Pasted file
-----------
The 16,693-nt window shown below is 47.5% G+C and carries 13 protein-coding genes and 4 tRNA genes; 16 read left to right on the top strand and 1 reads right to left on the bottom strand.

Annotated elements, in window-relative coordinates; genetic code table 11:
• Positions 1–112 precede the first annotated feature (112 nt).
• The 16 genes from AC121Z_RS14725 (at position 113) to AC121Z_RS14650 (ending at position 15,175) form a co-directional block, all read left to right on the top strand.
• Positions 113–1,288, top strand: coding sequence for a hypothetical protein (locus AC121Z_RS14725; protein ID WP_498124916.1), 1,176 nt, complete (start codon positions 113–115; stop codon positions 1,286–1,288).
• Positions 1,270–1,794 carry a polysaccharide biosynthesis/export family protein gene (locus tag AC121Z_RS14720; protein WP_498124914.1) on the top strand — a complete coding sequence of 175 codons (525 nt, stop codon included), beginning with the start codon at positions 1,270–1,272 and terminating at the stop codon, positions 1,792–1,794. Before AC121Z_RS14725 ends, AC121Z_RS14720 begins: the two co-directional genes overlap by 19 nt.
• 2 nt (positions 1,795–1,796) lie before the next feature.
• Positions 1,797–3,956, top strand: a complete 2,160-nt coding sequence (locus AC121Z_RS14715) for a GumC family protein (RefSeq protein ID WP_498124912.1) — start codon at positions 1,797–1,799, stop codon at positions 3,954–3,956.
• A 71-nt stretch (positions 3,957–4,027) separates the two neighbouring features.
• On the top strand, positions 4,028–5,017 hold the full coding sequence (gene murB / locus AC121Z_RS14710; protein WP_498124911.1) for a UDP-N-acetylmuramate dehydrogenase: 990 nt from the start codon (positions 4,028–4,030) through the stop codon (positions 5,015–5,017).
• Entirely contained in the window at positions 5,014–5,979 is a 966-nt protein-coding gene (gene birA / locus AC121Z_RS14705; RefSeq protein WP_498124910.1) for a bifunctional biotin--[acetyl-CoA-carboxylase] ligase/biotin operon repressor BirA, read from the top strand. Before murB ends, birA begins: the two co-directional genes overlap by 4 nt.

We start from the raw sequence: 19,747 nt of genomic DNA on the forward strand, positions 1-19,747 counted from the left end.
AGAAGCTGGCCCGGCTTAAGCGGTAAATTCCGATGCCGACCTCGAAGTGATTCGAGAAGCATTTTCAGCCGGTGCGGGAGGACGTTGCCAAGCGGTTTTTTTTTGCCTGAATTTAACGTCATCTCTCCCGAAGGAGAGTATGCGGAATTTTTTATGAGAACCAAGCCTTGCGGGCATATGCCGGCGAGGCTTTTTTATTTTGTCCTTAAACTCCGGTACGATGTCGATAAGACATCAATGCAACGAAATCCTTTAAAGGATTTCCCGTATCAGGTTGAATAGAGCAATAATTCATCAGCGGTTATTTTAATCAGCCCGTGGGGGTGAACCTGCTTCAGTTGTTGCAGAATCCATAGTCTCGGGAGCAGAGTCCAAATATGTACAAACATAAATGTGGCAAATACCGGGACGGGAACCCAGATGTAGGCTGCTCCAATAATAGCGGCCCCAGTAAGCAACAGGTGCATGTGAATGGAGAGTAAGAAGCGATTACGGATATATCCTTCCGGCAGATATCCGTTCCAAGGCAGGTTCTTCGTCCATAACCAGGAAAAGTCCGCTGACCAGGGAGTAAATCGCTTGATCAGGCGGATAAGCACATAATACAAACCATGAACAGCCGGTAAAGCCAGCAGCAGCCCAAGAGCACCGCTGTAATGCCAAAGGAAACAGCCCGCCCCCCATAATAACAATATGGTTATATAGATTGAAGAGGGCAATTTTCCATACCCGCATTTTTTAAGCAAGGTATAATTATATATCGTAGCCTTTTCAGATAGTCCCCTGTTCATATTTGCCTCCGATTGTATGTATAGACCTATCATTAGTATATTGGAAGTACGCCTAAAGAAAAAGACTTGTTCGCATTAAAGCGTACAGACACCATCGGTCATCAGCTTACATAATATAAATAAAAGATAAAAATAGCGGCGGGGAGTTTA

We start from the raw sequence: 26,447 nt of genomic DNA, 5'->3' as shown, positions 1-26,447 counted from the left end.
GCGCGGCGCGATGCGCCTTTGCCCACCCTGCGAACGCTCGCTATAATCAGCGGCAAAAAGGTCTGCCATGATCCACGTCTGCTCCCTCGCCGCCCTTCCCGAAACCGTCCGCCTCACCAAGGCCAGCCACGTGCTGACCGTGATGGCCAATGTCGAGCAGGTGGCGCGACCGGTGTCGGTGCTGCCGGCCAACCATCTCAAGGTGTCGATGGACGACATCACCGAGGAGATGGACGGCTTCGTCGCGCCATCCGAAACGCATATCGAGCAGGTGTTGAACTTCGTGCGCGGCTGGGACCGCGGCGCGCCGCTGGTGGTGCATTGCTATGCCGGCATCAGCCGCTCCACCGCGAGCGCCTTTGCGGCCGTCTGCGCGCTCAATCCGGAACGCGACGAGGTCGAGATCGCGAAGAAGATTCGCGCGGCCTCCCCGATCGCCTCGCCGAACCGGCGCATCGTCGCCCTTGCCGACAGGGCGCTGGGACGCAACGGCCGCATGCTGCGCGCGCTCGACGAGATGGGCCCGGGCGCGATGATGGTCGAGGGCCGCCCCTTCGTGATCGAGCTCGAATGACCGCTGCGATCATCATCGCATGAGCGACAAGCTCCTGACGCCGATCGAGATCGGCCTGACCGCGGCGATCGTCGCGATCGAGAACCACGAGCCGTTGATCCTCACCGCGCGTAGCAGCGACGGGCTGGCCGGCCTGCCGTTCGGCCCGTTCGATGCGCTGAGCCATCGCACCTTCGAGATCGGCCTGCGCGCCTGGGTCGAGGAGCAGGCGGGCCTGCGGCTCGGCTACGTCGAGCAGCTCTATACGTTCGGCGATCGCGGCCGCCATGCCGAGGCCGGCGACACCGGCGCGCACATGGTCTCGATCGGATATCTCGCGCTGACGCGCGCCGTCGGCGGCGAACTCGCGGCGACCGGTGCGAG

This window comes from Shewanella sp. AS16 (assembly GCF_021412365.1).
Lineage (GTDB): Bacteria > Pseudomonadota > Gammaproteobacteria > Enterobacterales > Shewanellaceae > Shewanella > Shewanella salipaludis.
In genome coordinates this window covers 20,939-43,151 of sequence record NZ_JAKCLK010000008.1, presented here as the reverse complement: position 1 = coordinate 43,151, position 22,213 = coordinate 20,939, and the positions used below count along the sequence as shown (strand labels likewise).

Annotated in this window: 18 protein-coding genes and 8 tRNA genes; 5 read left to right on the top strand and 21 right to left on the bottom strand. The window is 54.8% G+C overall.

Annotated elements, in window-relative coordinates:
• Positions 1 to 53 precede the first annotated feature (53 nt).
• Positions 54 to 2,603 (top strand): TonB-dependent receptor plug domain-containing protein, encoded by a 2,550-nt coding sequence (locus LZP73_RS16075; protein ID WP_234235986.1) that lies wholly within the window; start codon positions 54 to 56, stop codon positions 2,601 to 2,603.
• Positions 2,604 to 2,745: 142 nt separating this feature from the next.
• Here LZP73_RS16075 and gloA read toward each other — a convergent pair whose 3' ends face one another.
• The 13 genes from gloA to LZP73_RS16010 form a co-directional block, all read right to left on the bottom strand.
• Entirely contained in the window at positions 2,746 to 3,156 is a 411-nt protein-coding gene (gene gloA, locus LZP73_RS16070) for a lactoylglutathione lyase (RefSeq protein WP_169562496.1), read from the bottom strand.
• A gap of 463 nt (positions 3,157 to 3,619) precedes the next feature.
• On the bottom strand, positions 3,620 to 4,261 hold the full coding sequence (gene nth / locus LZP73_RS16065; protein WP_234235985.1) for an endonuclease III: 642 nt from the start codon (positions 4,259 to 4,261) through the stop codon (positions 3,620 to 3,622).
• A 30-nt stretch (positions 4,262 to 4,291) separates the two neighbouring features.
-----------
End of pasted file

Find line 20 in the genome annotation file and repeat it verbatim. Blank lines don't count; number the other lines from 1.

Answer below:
Annotated elements, in window-relative coordinates: